'Quarter of BBC foreign news budget goes on Iraq bureau'

By Paul Charman

BBC world affairs correspondent John Simpson has revealed that a quarter of the corporation’s foreign news budget now goes on maintaining a Baghdad bureau.

The commitment was in stark contrast to a massive withdrawal of western newspapers and broadcasters from the region in face of increasing danger to reporters and camera crews, senior foreign correspondents told a debate "Reporting the Middle East", chaired by Simpson in London.

According to former Middle Eastern war correspondent Giles Trendle, now producer of Al Jazeera’s Top Secret current affairs programme, western media increasingly relied on "the cannon fodder of an army of adventurers, young freelances taking risks when the big corporations pull out."

With the toll of journalists covering Iraq now standing at 16 ‘lost’ and 10 at the receiving end of death threats, it was "now impossible for Western journalists to travel freely", said Zaki Chehab, London bureau chief of Al Hayat and a correspondent for the Lebanese Broadcasting Corporation.

Local journalists from either the Sunni, Shia or Kurdish "tribes" had to be recruited, but free movement of journalists in southern Iraq was "nil.

Everybody has to travel with the security forces and there are limited places", he told the debate at the Imperial War Museum, held in association with the Media Society.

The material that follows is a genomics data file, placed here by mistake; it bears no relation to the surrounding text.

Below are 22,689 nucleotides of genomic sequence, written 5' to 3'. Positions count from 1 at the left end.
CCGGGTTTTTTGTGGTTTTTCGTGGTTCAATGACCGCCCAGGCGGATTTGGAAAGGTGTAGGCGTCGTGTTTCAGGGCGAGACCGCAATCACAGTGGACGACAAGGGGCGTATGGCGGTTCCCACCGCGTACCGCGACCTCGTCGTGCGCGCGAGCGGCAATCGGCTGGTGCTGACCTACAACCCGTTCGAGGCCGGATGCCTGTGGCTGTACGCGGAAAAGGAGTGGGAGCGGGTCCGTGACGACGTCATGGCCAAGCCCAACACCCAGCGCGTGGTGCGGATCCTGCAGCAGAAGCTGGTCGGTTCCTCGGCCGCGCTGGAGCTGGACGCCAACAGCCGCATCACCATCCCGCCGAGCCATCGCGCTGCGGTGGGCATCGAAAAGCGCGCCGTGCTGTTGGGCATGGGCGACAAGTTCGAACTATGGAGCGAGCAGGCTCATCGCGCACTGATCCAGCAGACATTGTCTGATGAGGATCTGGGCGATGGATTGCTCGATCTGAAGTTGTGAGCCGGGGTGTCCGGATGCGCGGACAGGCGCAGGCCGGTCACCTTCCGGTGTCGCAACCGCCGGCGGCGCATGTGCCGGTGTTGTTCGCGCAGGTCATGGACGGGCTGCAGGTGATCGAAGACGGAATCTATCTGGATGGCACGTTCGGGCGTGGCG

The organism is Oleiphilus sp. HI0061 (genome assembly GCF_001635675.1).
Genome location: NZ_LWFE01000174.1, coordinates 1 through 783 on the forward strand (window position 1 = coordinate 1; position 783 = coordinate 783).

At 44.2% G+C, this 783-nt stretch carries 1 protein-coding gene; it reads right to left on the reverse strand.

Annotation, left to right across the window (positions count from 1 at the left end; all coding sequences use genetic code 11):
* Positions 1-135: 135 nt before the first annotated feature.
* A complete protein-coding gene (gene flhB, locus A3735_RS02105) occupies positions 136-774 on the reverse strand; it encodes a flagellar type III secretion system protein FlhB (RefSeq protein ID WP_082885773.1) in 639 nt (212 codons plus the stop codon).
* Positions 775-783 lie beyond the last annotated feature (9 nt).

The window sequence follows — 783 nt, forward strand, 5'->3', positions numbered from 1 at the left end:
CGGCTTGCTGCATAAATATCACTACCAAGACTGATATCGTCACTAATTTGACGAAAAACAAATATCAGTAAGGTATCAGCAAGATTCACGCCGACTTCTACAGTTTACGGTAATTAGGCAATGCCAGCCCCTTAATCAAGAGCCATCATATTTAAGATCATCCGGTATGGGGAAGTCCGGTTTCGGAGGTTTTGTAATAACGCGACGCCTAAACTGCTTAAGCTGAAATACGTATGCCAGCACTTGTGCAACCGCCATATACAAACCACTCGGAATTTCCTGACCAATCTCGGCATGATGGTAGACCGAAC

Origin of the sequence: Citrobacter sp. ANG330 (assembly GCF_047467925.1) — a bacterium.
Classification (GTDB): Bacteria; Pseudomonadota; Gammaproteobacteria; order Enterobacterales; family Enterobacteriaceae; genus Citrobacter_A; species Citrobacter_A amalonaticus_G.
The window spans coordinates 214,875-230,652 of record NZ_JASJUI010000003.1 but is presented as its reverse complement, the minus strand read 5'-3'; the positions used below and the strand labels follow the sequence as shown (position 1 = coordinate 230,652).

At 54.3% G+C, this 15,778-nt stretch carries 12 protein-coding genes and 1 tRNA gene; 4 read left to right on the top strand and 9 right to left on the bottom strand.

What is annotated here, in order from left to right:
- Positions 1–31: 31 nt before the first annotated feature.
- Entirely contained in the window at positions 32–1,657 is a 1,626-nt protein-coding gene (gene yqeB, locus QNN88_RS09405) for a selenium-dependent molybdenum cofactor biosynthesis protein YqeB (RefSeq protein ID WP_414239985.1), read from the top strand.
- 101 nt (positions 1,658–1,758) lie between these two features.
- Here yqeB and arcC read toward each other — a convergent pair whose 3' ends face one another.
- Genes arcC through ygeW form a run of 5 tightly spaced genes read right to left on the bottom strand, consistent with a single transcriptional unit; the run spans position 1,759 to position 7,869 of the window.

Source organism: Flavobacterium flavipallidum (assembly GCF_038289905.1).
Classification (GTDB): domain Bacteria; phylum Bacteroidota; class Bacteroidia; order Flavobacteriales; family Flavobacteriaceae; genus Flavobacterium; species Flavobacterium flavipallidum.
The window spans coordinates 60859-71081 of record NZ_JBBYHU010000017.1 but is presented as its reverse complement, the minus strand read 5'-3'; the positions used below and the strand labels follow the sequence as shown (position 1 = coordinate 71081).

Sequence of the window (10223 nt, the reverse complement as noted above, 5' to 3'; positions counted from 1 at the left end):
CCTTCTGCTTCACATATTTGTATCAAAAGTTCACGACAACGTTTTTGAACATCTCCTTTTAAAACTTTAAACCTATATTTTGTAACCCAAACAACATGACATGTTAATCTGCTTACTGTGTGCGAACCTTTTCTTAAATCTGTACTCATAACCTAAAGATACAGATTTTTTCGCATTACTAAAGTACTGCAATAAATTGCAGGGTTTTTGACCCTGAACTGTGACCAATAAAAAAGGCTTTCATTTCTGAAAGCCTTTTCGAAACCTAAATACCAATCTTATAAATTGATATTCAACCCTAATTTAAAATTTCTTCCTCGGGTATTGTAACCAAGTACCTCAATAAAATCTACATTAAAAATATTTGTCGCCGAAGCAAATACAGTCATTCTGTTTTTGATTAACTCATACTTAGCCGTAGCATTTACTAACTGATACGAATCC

International editor at Channel Four, Lindsey Hilsum, said: "We now have to rely on Iraqi journalists because of the danger. We can no longer be our own eyes and ears… to be honest, I feel guilty about it but it is beyond our danger threshold. We only go embedded".

The Times’ diplomatic editor Richard Beeston agreed: "The British are now in retreat. Many of the papers have now pulled out. But this is a story that is going to define our lives and we have a duty to report it".

Hilsum said that if C4 wanted to establish a bureau in Baghdad, it would drain 50 per cent of her budget because of soaring insurance costs.

The internal Iraqi media had witnessed a substitution of coverage promoting Saddam to one that glowingly reported on the achievements of the coalition forces — with local journalists offered up to $1,000 to write favourable stories, Chehab claimed.

"Nobody dares tell the truth. Local police say we cannot protect you and you cannot protect us any more," he added. He cited the case of an Iraqi family where the father had joined the new Iraqi police while his son was secretly working for the insurgents, unbeknown to each other.

However, more widely throughout the Middle East, "the birth of the new Arab media is one of the success stories — the shackles have been broken and we are not going back".

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